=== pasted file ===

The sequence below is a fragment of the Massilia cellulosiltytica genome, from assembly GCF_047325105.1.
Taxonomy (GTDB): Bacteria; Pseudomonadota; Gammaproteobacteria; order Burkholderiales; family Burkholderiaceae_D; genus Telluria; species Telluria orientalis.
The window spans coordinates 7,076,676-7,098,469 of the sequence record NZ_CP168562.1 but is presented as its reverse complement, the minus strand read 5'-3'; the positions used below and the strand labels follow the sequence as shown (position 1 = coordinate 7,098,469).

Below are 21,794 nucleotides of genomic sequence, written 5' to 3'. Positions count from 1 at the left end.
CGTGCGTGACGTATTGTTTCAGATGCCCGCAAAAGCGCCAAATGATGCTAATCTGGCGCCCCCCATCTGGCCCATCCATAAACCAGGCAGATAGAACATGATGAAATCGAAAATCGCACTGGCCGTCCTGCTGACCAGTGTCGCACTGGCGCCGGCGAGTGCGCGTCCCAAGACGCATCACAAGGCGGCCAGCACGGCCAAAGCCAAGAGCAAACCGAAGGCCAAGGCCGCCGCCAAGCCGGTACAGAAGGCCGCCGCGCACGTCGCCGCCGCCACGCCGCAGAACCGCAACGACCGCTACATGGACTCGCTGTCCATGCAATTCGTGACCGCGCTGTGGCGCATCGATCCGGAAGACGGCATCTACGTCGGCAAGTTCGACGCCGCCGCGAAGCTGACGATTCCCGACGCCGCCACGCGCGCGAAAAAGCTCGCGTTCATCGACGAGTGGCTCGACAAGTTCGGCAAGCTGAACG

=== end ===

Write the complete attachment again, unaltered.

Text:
The sequence below is a fragment of the Massilia cellulosiltytica genome, from assembly GCF_047325105.1.
Taxonomy (GTDB): Bacteria; Pseudomonadota; Gammaproteobacteria; order Burkholderiales; family Burkholderiaceae_D; genus Telluria; species Telluria orientalis.
The window spans coordinates 7,076,676-7,098,469 of the sequence record NZ_CP168562.1 but is presented as its reverse complement, the minus strand read 5'-3'; the positions used below and the strand labels follow the sequence as shown (position 1 = coordinate 7,098,469).

Below are 21,794 nucleotides of genomic sequence, written 5' to 3'. Positions count from 1 at the left end.
CGTGCGTGACGTATTGTTTCAGATGCCCGCAAAAGCGCCAAATGATGCTAATCTGGCGCCCCCCATCTGGCCCATCCATAAACCAGGCAGATAGAACATGATGAAATCGAAAATCGCACTGGCCGTCCTGCTGACCAGTGTCGCACTGGCGCCGGCGAGTGCGCGTCCCAAGACGCATCACAAGGCGGCCAGCACGGCCAAAGCCAAGAGCAAACCGAAGGCCAAGGCCGCCGCCAAGCCGGTACAGAAGGCCGCCGCGCACGTCGCCGCCGCCACGCCGCAGAACCGCAACGACCGCTACATGGACTCGCTGTCCATGCAATTCGTGACCGCGCTGTGGCGCATCGATCCGGAAGACGGCATCTACGTCGGCAAGTTCGACGCCGCCGCGAAGCTGACGATTCCCGACGCCGCCACGCGCGCGAAAAAGCTCGCGTTCATCGACGAGTGGCTCGACAAGTTCGGCAAGCTGAACG